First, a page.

Survival, height, and diameter growth of seedlings were evaluated for three years after planting using five types of tree shelters and seven species: green ash (Fraxinus pennylvanica), northern red oak (Quercus rubra L.), pin oak (Q. palustris), American sycamore (Platanus occidentalis),
black walnut (Juglans nigra L.), flowering dogwood (Cornus florida), and eastern white pine (Pinus strobus). Differences in shelter environments were measured, including: light transmission measured as percent photosynthetic photon flux, ratio of red:far red (r:f-r) light from the red and
far-red wavelengths, and air temperature inside the tubes. The differences seen in seedling survival were not significant (p < 0.05) for the presence or type of tree tube, with an average survival of 96% for all but two species. For most species, seedlings grown in high light-transmitting
tubes with proportional r:f-r ratio light showed superior height growth (e.g., Miracle Tube, Tree-Pro, and Protex). Diameter growth generally decreased in shelters. Sycamore showed no significant benefit from the use of tubes. The lowest diameter increments were seen using Tubex brown and
Mesh Guard shelters, which had low light transmission with high r:f-r ratio and mechanical damage, respectively. Light transmission in translucent tree tubes was within the ranges found in open canopy forest, but the proportion of growth-promoting far-red wavelength was generally lower. In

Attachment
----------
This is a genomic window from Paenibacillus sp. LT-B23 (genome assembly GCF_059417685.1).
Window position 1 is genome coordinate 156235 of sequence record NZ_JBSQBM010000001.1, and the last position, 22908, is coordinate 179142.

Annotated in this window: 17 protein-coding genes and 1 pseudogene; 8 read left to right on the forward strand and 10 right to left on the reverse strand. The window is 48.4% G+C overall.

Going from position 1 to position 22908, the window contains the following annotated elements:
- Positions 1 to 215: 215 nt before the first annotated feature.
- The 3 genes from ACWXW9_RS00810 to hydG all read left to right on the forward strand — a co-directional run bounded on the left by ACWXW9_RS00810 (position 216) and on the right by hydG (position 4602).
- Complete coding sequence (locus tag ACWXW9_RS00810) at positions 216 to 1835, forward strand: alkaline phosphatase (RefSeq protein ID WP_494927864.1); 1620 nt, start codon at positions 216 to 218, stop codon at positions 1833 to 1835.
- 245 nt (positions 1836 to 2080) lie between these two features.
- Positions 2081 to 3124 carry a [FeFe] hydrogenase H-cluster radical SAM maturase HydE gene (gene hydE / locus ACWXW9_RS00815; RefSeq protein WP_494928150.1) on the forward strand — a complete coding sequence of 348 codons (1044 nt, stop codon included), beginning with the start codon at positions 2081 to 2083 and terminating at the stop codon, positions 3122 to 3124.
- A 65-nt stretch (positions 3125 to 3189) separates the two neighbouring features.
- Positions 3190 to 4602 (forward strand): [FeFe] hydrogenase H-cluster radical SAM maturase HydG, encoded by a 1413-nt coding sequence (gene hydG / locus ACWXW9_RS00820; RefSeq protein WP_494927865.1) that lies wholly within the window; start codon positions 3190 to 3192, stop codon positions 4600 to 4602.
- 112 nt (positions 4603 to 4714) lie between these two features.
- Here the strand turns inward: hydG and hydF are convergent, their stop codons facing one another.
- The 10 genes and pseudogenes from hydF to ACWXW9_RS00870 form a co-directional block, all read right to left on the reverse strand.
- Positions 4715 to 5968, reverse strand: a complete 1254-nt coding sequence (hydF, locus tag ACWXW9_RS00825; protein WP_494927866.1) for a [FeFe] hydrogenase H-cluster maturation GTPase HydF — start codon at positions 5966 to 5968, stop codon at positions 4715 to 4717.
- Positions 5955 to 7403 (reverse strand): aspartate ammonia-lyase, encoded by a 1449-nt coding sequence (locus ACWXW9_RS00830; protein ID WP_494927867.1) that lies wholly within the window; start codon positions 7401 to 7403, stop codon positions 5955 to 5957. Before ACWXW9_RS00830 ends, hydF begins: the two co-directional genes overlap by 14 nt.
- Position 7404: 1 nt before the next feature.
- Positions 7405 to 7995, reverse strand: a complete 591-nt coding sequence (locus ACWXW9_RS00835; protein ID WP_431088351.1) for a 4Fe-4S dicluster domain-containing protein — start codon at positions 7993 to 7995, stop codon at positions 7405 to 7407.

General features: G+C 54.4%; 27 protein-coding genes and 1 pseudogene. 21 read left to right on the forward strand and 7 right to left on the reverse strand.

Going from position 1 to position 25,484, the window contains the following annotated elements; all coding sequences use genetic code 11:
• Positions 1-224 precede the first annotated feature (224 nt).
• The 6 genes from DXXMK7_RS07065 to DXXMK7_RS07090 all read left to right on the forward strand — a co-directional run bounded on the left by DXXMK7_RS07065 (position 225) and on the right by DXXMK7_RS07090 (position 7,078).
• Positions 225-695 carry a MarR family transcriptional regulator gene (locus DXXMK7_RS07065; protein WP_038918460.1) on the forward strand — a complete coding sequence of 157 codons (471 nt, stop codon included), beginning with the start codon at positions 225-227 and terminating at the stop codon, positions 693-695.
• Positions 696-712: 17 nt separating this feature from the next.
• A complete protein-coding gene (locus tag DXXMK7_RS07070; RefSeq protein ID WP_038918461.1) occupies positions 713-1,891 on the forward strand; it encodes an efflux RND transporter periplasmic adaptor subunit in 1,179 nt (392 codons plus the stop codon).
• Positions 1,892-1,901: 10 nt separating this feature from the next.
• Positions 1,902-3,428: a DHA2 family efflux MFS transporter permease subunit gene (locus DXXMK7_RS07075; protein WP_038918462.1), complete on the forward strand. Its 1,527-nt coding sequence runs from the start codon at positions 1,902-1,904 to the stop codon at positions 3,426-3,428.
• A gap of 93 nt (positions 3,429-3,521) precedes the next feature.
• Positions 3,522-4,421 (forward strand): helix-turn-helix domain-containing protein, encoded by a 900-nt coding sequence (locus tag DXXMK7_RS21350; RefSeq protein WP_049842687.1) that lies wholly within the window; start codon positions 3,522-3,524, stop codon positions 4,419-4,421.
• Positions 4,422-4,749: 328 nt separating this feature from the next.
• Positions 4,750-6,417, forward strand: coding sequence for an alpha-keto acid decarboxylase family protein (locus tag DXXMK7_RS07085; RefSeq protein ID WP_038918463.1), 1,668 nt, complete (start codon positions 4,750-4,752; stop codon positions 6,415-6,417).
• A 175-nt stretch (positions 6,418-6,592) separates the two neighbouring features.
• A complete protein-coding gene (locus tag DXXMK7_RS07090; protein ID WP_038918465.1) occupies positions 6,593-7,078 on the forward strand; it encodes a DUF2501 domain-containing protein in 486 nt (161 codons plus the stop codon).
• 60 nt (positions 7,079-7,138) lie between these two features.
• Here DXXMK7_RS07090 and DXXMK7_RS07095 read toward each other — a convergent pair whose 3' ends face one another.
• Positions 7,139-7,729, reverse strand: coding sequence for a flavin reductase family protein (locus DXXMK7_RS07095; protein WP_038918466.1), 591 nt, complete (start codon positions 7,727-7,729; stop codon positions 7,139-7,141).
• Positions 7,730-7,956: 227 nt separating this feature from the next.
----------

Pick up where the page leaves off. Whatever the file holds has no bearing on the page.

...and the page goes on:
tubes with higher light transmission, r:f-r ratio is closer to natural ranges for that light level. For tubes with lower light transmissivity, this information suggests that seedling height growth might be improved if red wavelengths were blocked more strongly.
No Supplementary Data
photosynthetic photon flux;
Document Type: Regular Article
Maryland Department of Natural Resources Forest Service 8602 Gambrill Park Road Frederick MD 21702
Maryland Department of Natural Resources Forest Service Tawes Office Building, 580 Taylor Avenue Annapolis MD 21401
Publication date: 2005-06-01
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Each regional journal of applied forestry focuses on research, practice, and techniques targeted to foresters and allied professionals in specific regions of the United States and Canada. The Northern Journal of Applied Forestry covers northeastern, midwestern, and boreal forests in the United States and Canada.
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